Prepare yourself and your family in case you are arrested. Memorize the phone numbers of your family and your lawyer. Make emergency plans if you have children or take medication.
Special considerations for non-citizens:
- Ask your lawyer about the effect of a criminal conviction or plea on your immigration status.
- Don't discuss your immigration status with anyone but your lawyer.
- While you are in jail, an immigration agent may visit you. Do not answer questions or sign anything before talking to a lawyer.
- Read all papers fully. If you do not understand or cannot read the papers, tell the officer you need an interpreter.

You have the right to a lawyer, but the government does not have to provide one for you. If you do not have a lawyer, ask for a list of free or low-cost legal services.
You have the right to contact your consulate or have an officer inform the consulate of your arrest.
Tell the ICE agent you wish to remain silent. Do not discuss your immigration status with anyone but your lawyer.
Do not sign anything, such as a voluntary departure or stipulated removal, without talking to a lawyer. If you sign, you may be giving up your opportunity to try to stay in the U.S.
Remember your immigration number ("A" number) and give it to your family. It will help family members locate you.
Keep a copy of your immigration documents with someone you trust.

Remember: police misconduct cannot be challenged on the street. Don't physically resist officers or threaten to file a complaint.
Write down everything you remember, including officers' badge and patrol car numbers, which agency the officers were from, and any other details. Get contact information for witnesses. If you are injured, take photographs of your injuries (but seek medical attention first).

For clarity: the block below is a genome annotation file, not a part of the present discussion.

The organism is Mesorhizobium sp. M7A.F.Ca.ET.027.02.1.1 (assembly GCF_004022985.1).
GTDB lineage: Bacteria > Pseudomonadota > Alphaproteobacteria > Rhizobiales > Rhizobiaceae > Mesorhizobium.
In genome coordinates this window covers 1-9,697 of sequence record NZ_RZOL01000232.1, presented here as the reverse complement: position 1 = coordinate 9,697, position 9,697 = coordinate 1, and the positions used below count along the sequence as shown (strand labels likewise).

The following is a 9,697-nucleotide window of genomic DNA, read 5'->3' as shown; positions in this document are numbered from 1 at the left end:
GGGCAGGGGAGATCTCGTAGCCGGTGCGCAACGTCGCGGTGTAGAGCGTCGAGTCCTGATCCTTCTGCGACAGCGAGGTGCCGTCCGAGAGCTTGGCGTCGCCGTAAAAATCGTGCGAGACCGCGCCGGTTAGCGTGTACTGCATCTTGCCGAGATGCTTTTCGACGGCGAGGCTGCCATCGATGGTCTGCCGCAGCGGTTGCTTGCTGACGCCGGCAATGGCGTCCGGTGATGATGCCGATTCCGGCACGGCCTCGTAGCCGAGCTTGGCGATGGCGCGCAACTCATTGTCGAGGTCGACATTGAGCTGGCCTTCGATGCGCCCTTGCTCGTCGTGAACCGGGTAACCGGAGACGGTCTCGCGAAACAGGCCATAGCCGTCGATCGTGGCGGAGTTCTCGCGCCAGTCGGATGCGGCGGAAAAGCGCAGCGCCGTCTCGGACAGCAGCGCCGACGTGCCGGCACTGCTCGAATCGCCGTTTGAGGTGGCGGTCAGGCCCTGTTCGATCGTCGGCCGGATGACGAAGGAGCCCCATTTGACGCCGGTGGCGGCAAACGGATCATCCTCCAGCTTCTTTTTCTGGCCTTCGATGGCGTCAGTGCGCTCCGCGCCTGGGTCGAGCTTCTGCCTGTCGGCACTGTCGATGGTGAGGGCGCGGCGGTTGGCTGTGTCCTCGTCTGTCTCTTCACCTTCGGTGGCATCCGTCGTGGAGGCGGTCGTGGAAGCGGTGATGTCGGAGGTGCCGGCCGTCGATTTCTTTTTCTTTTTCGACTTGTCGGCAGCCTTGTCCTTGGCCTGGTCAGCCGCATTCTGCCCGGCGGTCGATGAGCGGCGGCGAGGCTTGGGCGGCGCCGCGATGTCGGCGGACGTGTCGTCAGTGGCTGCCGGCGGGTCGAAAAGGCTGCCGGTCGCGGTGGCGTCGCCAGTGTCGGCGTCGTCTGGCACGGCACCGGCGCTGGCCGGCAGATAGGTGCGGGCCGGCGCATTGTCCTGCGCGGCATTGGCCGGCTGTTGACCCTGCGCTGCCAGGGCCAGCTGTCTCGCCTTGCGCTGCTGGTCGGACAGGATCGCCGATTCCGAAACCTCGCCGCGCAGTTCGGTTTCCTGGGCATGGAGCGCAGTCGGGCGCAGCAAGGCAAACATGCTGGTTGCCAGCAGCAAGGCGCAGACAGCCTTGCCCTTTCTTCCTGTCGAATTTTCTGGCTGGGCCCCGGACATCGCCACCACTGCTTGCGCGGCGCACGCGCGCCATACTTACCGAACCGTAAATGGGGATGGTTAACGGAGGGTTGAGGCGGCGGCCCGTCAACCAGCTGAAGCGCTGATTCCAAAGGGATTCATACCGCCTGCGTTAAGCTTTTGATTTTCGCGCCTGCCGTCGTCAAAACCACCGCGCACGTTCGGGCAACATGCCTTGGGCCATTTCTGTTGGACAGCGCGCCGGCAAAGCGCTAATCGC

File a written complaint with the agency's internal affairs division or civilian complaint board. In most cases, you can file a complaint anonymously if you wish

Dec 25, 2011


Even though it makes headlines when celebrities get an annulment of their marriages based on fraud or inability to perform, annulments are relatively rare.
Fraud is usually the basis for an annulment. Examples are failure to disclose a previous marriage, criminal record, infectious disease, the inability to have children, or the desire not to have children. Annulments have also been granted where a spouse mistakenly believes they have been divorced or widowed when in fact they are not, or the spouses are too closely related, or one party is underage, and did not obtain appropriate parental consent.
In Maryland, a marriage which qualifies as one suitable for annulment means there is some legal defect that invalidates the marriage such as a spouse that is married to someone else at the time of the second marriage or the parties are blood relatives or one is underage. You do not need to file a petition for an annulment with the court in the case of a void marriage although it may be wise to do so anyway so that you have a court order of annulment.
A voidable marriage, on the other hand, can only be annulled by filing a petition for annulment with the court and having a judge declare the marriage not to have happened. Examples of voidable marriages are sham marriages or joke marriages where the parties did not really intend to marry.  You can also ask the court for an annulment if you or your spouse were incapacitated at the time of marriage, as in insanity, intoxication, fraud or duress. Fraud can be hard to prove to a judge especially when the annulment is contested, so most people opt for a divorce instead. A divorce says the marriage is over. An annulment says it never happened.

Sep 21, 2011

Caribbean Glory

Caribbean Glory; a ceremony honoring our Carribbean brethren who fought a valiant effort in WWII. Dominican and British West Indian Soldiers of yesteryear sought to preserve our today with their honor, courage, and commitment to King & Country.

Caribbean Glory on YouTube

Please enjoy this along with many other related videos on our YouTube channel

(You can read more on the service and sacrifice of  the the British West Indian Military in my book "For King & Country", available on